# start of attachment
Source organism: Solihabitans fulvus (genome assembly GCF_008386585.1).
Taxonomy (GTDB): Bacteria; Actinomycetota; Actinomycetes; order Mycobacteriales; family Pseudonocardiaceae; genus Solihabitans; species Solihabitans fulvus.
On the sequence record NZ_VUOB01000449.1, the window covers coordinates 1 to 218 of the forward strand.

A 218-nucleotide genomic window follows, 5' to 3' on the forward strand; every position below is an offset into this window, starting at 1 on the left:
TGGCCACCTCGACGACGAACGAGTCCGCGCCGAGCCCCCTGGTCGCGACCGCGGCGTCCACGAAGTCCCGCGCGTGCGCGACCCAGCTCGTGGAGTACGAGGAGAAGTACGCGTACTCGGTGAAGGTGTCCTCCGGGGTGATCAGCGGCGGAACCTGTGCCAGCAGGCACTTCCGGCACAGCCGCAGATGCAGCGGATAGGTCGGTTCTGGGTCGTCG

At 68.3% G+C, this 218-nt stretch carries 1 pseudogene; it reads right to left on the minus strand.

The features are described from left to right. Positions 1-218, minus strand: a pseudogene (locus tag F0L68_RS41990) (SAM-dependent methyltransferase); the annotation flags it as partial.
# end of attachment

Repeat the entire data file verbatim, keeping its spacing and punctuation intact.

Source organism: Solihabitans fulvus (genome assembly GCF_008386585.1).
Taxonomy (GTDB): Bacteria; Actinomycetota; Actinomycetes; order Mycobacteriales; family Pseudonocardiaceae; genus Solihabitans; species Solihabitans fulvus.
On the sequence record NZ_VUOB01000449.1, the window covers coordinates 1 to 218 of the forward strand.

A 218-nucleotide genomic window follows, 5' to 3' on the forward strand; every position below is an offset into this window, starting at 1 on the left:
TGGCCACCTCGACGACGAACGAGTCCGCGCCGAGCCCCCTGGTCGCGACCGCGGCGTCCACGAAGTCCCGCGCGTGCGCGACCCAGCTCGTGGAGTACGAGGAGAAGTACGCGTACTCGGTGAAGGTGTCCTCCGGGGTGATCAGCGGCGGAACCTGTGCCAGCAGGCACTTCCGGCACAGCCGCAGATGCAGCGGATAGGTCGGTTCTGGGTCGTCG

At 68.3% G+C, this 218-nt stretch carries 1 pseudogene; it reads right to left on the minus strand.

The features are described from left to right. Positions 1-218, minus strand: a pseudogene (locus tag F0L68_RS41990) (SAM-dependent methyltransferase); the annotation flags it as partial.